By Rachel Galvin
(Pictured above: The Automat appealed to everyone, including stars like Audrey Hepburn).
Affordable, futuristic, fascinating, convenient… these are just some of the adjectives that describe a culinary idea that was brought from Europe to Philadelphia in 1902. It’s name was The Automat and its concept was a gastronomical revolution. It was more than just a restaurant owned by Joseph Horn and Frank Hardart. The concept was that people could go inside and up to these glass doors framed with brass to see what tasty treat was behind the glass, insert a nickel and be able to reach in and take the item out. This vending machine of sorts supplied everything from roast beef sandwiches to apple pie prepared by unseen cooks in the back. People could even push down an Italian-inspired dolphin-headed spout and get their own coffee with a perfectly measured splash of cream for five cents.
This idea started long before the concept of fast food we have today. It was more than just delivering a hot meal in a unique way. The price was right for everyone. The staff really cared. And everyone was welcome; no one was turned away – creating an atmosphere that included everyone from the homeless to the high class, all races and creeds, the everyman and the socialite. Even well-known stars came for a meal there. This was a haven from the ordinary and that made the Automat really special. The restaurant started in Philadelphia and went on to New York City. It would become the largest restaurant chain in America.
This phenomenon has become the subject of a documentary called “The Automat” by director Lisa Hurwitz. She asks and answers the all-important question – what happened to The Automat? Within the film, she has many sources giving their own version of the history of the restaurant chain, including what led to their success and their ultimate closure. Included among these experts are people who worked at Horn & Hardart and their descendants, as well as historians and lovers of the Automat. Actor Elliot Gould is one such fan, as well as actors/ filmmakers Carl Reiner and Mel Brooks. They share their favorite memories of the locale, from their favorite food to interactions with the staff. Brooks, especially, shares a bit about his childhood, including photos. The late Supreme Court Justice Ruth Bader Ginsburg and Secretary of State Colin Powell also chimed in. Starbucks CEO Howard Schultz even talked about how the concept inspired him to create Starbucks.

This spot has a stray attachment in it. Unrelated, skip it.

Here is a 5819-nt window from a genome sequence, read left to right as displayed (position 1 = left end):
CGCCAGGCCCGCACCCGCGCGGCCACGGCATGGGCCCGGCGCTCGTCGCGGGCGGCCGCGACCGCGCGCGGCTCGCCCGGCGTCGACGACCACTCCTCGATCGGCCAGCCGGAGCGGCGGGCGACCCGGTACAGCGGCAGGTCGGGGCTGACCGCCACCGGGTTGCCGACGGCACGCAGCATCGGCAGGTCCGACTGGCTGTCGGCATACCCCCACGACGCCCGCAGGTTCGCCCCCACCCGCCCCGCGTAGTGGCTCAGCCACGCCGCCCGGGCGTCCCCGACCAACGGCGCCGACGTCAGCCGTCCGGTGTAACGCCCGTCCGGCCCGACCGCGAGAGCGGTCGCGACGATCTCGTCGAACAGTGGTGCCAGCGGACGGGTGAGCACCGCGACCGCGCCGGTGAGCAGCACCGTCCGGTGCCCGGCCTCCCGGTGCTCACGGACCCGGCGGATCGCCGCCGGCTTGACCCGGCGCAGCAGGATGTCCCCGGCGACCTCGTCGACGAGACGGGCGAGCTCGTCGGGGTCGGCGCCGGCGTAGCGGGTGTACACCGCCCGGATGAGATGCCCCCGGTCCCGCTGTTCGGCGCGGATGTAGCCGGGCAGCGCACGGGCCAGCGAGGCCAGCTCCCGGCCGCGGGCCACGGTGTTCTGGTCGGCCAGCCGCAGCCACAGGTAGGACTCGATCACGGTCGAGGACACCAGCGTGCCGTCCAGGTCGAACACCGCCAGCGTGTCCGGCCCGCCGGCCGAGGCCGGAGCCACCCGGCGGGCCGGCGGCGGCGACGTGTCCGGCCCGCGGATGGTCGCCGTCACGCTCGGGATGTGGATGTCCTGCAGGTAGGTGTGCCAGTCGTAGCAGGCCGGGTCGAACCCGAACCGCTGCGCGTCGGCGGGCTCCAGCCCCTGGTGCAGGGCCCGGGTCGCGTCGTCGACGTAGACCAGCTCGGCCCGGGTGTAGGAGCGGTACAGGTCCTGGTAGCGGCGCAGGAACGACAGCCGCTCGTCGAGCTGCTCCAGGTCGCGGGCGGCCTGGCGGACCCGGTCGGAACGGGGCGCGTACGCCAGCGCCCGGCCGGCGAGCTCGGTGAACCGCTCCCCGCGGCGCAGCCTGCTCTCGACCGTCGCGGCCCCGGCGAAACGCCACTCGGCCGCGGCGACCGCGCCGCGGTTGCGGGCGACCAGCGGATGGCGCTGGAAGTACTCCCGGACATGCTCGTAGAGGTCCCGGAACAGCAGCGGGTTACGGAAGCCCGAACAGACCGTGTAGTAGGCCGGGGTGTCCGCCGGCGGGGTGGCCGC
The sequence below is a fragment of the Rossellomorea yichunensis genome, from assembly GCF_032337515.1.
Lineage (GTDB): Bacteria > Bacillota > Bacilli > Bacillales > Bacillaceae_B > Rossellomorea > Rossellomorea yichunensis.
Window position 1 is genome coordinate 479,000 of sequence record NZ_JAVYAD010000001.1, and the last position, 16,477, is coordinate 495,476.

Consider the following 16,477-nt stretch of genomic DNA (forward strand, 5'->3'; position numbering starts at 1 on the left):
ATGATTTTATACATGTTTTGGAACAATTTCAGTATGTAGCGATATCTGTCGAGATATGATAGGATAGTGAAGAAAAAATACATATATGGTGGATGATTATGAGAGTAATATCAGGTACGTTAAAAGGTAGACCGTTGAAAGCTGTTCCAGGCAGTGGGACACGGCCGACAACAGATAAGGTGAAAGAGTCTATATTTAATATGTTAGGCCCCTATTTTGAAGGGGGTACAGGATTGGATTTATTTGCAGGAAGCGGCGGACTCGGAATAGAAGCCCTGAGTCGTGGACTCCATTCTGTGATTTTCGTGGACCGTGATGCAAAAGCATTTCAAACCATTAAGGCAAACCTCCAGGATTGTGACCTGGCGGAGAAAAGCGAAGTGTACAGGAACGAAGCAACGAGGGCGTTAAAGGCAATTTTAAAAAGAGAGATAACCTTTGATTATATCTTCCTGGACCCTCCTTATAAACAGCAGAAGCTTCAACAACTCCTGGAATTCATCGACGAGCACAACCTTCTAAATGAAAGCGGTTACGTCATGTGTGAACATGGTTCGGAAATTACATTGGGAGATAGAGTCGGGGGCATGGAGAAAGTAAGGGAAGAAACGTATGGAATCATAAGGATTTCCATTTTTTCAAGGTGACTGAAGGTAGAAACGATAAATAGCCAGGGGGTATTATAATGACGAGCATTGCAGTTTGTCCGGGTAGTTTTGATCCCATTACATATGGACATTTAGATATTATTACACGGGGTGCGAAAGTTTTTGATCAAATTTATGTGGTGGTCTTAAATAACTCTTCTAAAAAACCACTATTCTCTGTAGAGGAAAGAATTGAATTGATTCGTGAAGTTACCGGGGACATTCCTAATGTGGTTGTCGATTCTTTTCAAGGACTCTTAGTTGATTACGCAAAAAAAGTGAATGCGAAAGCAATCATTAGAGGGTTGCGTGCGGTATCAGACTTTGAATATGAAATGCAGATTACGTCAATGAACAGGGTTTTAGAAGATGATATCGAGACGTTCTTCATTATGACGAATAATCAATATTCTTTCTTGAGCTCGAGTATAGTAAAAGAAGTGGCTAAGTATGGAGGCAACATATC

The timing of the growth of the Automat could not have been better. People had moved into the city as the industrial revolution got underway and needed a quick place to eat lunch. As the Automat began to grow, so did the number of women in the workforce. The number of stenographers grew from 5,000 to 300,000 from the 1880s to the 1920s, they noted, so women also became a key demographic for the new concept, providing a quick and affordable lunch in a safe environment. Those same factors were reasons they saw for the eventual demise of the Automat. As World War II ended, women got out of the workforce and became stay-at-home moms and people moved out of the city and into the new suburbs, taking away much of the target audience needed for these restaurants to stay busy. With less volume, it became harder to maintain the same pricing. A nickel only goes so far. These were just a few reasons for the change, along with the eventual introduction of fast food restaurants. Finally, the spotless Art Deco Automats were torn down and places like those fast food faves replaced them.
But to those who remember the Automat, good memories remain. And this charming film stirs up all that nostalgia. For those who never knew about these gems, it is quite a lesson in a forgotten piece of history. This cultural icon of bygone days was really a bellwether as to how culture was shaping around them.
“The Automat” is opening in South Florida theaters starting on Friday, April 29 (in Miami at AMC Aventura and in Palm Beach County at Movies of Delray, Movies of Lake Worth. Additional theaters TBA).
Join Director Lisa Hurwitz for Q&As at Movies of Delray on Saturday, April 30 for the 1:00 p.m., 3:00 p.m., 5:00 p.m. and 7:00 p.m. shows and on Sunday, May 1 at 1:00 p.m. and 3:00 p.m. For additional showtimes and advance tickets, visit www.moviesofdelray.com Tickets can also be purchased at the door.
For more information about The Automat, visit www.automatmovie.com